As pit stops commenced under caution, Bourdais got a new front wing and stayed on the lead lap, remarkably bringing it home for a top ten finish. The restart on lap 21 had the rookie Ferrucci on point over Rahal, Newkid, Rossi and Hinch. On new red tires, Power careened through the field, up to thirteenth before pitting for blacks. Ferrucci soon was out to a sizable advantage over Ragin’ Rahal – over 1.6 seconds – with Hinch in third on a different strategy.
In a crucial sequence of events, Hinch pitted and then came out in front of Newgarden – “cutting him off!” as the boys in the booth put it – before a battling Newkid and Rossi went low looking to pass him on the inside. Newkid lost control and Rossi did too, contacting Hinch and sending Newgarden into the tire barrier. Rossi impressively spun ’round after managing to keep his car going, continuing unscathed. Both points leader Newgarden and Hinch’s cars were seriously damaged in the three car incident. Newgarden took the blame later, saying “it’s my fault” and citing the low side “marbles – it’s too slick,” before calling it “a mistake.”
Photo from indycar.com
From a sixth place start, Dixon retook the lead as yet another caution period dragged out endlessly, beyond the mid-race point. The lap 40 restart had Dixie over Ericsson and Sato. Rossi charged all the way up to fourth as Dixon pitted and handed Power the lead – temporarily. Sato was passed in quick succession by Power and then RHR, who boldly went down the inside before Rossi too went around him – all three passes in the span of three corners! Now Dixon led Ericsson, Jones, Power and RHR, with Power quickly getting around Jones for third.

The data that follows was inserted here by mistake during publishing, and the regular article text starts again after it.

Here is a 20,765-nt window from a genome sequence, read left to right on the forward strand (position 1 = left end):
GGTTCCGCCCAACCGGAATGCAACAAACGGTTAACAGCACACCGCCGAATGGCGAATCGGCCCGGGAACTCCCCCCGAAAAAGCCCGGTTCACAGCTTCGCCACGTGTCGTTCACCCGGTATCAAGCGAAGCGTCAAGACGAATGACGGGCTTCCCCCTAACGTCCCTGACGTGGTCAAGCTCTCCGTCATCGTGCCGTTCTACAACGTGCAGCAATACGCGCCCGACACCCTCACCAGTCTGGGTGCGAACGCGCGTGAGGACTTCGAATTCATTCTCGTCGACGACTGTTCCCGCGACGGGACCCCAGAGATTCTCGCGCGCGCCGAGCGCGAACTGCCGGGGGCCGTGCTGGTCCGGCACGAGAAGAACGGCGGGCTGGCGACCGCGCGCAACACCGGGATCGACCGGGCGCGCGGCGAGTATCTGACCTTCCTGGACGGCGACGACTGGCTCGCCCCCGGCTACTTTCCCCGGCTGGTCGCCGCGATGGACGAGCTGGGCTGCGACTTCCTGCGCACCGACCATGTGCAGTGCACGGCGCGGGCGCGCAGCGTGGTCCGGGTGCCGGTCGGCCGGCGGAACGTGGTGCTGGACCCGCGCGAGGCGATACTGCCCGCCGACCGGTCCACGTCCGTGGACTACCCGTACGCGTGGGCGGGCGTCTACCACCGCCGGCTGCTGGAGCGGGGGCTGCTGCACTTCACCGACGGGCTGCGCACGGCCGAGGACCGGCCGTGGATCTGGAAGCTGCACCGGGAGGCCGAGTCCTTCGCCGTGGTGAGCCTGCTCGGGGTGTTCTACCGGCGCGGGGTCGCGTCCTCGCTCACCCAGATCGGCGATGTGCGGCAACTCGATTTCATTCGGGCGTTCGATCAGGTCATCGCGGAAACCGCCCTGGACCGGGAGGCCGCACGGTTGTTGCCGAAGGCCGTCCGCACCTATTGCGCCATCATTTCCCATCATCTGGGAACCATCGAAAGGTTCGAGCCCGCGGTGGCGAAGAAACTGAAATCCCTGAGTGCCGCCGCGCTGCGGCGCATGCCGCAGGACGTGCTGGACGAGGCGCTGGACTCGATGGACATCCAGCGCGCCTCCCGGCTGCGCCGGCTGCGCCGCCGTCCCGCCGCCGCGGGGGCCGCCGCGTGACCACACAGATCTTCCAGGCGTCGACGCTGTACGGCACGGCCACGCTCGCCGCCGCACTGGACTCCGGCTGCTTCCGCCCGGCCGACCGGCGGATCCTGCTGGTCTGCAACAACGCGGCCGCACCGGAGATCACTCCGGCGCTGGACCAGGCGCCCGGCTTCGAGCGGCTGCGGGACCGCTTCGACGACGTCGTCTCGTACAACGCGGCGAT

Taking it in the rear, Hinch’s car came to a stop on track at lap 54, his dead Honda bringing out the fourth of five cautions on the day. He was eventually towed into the pits, his day kaput. Yet another restart with 11 laps to go saw Dixon pull away from Ericsson, Power, RHR and Rossi when the NBC satellite feed apparently got rear ended and run clear into a commercial. After that, we all knew how Pigot must have felt.
Back from technical difficulties – what, was it Detroit rats chewing the cable?! – with less than ten laps to go and the order up front remained unchanged, only with Dixon’s lead increasing. Suddenly his Swedish (and possibly soon to be former) teammate Rosenqvist crashed in turn 1 with only 5 to go. He brought out a much despised red flag, utterly stopping the proceedings. Felix had lost it and spun rear end first into the wall. Seems steering had already become a problem for him due to an earlier brush with the wall, bending his toe link. A closely following Rahal had to lock ’em up to narrowly avoid rear ending him. The cars were soon refired after about a ten minute delay for an anti-climactic, contrived three lap sprint to the finish. Dixon, Ericsson, Power, RHR and Rossi all held positions after the totally unnecessary red flag.
It was Dixon’s third win at Detroit, bouncing back after a terrible showing yesterday following his own audience with the wall. It was his second win there in as many years and the forty fifth of his career. Following the race, reportedly his rear end was just fine.